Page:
Flirting wasn’t an option for Lamar, and I don’t think he had a college degree either. I don’t know what that Houston job paid him, but it was probably decent. This was back when interest rates were high and benefit packages meaningful.
But Lamar screwed up. He’d left a forged letter in the Xerox machine where it was discovered and turned in. The letter claimed to be from our boss to a bank assuring them that Lamar was indeed getting that big bonus, so go ahead and extend him credit. I saw the letter. The forged signature was impressive. I had also read the look on my boss’s face when he finally had his ammunition. See? You can’t trust black people. Lamar had to represent his entire race. Plenty of whites were stealing art supplies and falsifying overtime cards, but our boss wasn’t keeping dossiers on us.
For two hours after he was fired, Lamar sat in his car in the parking lot facing our building. I could only imagine what was going through his mind. Tabulating everything he would lose: the car, the new stereo system he’d been bragging about, the furniture, maybe even the Michael Jackson leather jacket.
Possibly he was imagining what his parents would say when he showed up in Tuscaloosa by Greyhound. Or perhaps he was plotting routes on an imaginary road map. Then I knew it was true when he started his car, revved the engine, and peeled out leaving tread marks on the concrete. Maybe he was just going home, but I’d like to think he was headed to Dallas, Las Vegas, New Orleans. But with his employment record, who would hire him? Hotel housekeeping. Deliveryman. Fast food. I hated picturing him serving up fries in a McDonald’s uniform. He likely wouldn’t have time to regale his coworkers with whoops and Moon Walks and magic skin.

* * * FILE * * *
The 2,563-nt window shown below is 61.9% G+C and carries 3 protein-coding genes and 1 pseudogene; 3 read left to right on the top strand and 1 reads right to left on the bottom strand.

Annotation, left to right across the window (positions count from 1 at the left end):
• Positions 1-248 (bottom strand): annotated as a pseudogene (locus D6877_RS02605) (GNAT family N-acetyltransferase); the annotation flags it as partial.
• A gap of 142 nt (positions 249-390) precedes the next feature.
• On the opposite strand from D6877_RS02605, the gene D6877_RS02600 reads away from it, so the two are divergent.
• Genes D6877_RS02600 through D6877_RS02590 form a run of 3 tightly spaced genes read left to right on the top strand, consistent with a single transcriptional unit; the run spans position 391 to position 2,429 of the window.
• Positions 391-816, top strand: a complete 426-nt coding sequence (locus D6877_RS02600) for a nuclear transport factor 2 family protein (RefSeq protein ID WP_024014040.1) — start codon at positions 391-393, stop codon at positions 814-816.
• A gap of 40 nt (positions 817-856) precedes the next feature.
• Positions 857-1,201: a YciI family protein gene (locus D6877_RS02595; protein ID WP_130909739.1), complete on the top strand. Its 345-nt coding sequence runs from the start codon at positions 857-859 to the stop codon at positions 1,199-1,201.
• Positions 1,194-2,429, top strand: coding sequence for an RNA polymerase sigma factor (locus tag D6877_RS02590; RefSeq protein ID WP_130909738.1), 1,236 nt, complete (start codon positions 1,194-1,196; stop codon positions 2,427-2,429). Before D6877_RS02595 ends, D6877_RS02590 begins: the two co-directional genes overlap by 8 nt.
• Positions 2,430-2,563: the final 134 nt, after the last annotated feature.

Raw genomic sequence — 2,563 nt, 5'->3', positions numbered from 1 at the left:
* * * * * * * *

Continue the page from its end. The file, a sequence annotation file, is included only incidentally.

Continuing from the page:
But Lamar’s skin wasn’t magic, even if he was the favored gender, and that was the biggest roadblock of all. Or maybe it wasn’t. Twenty-five years later, a black man I voted for twice would elbow his way into the White House. Women, however, black or white, are still waiting for our magic to kick in.
West Virginia native Marie Manilla is a graduate of the Iowa Writers’ Workshop. Her novel, The Patron Saint of Ugly, won the Weatherford Award. Shrapnel received the Fred Bonnie Award for Best First Novel. Stories in her collection, Still Life with Plums, first appeared in the Chicago Tribune, Mississippi Review, Prairie Schooner, and elsewhere. Her essays have appeared in Word Riot, Cossack Review, Still, and other venues.